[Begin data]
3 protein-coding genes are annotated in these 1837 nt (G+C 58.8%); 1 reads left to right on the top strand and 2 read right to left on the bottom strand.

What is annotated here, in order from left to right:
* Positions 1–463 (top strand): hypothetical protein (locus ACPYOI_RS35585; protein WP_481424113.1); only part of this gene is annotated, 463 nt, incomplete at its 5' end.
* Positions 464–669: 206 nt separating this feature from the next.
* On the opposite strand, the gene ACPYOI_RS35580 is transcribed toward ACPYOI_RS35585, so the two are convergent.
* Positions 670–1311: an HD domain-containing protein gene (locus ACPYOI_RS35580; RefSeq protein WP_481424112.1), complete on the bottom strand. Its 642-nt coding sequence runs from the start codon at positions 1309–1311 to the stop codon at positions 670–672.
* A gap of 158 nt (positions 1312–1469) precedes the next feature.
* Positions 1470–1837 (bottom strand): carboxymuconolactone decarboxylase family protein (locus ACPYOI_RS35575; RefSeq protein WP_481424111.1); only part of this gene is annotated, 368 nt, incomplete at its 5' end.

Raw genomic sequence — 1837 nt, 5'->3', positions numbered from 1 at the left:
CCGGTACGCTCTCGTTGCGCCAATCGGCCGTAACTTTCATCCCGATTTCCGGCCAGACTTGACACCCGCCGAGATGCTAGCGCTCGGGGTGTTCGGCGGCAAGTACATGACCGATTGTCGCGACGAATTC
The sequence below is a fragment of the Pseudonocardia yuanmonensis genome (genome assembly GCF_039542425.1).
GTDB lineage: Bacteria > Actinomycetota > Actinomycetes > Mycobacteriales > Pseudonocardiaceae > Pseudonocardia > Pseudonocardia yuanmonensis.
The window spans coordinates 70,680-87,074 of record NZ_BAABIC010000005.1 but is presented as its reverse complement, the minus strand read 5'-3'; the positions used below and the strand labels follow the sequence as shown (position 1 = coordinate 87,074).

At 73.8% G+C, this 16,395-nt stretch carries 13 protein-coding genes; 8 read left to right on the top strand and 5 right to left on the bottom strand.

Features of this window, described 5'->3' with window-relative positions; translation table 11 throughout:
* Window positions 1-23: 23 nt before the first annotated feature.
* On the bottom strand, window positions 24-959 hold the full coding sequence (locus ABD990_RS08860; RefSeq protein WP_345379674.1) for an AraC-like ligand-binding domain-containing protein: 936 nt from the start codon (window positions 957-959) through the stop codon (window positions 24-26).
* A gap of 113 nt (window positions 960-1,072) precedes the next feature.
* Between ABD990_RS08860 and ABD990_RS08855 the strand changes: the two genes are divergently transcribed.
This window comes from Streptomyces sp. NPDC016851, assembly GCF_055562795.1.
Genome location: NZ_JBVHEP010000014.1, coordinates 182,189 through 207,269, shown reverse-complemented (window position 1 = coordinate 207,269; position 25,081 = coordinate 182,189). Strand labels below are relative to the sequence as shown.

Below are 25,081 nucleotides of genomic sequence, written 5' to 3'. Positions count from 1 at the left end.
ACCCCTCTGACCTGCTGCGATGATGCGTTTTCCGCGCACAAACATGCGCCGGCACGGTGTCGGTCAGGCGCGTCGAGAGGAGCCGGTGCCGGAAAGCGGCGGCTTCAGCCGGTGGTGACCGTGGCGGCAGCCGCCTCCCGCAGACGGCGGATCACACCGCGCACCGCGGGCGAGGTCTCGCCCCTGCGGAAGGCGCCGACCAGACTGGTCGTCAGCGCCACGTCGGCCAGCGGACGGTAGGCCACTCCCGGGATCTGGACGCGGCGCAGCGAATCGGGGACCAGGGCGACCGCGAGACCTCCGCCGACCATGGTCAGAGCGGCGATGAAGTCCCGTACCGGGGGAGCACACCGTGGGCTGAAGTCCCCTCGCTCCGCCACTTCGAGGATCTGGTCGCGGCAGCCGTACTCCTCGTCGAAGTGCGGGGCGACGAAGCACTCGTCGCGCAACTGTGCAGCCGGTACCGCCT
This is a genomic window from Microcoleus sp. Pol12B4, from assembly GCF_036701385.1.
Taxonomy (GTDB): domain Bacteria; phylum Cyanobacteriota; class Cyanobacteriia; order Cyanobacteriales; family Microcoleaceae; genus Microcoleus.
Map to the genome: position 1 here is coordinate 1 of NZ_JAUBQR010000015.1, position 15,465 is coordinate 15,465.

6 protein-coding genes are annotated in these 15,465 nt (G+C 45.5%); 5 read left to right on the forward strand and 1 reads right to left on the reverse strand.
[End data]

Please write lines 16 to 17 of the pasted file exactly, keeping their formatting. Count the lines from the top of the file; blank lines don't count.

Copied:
* Window positions 1-23: 23 nt before the first annotated feature.
* On the bottom strand, window positions 24-959 hold the full coding sequence (locus ABD990_RS08860; RefSeq protein WP_345379674.1) for an AraC-like ligand-binding domain-containing protein: 936 nt from the start codon (window positions 957-959) through the stop codon (window positions 24-26).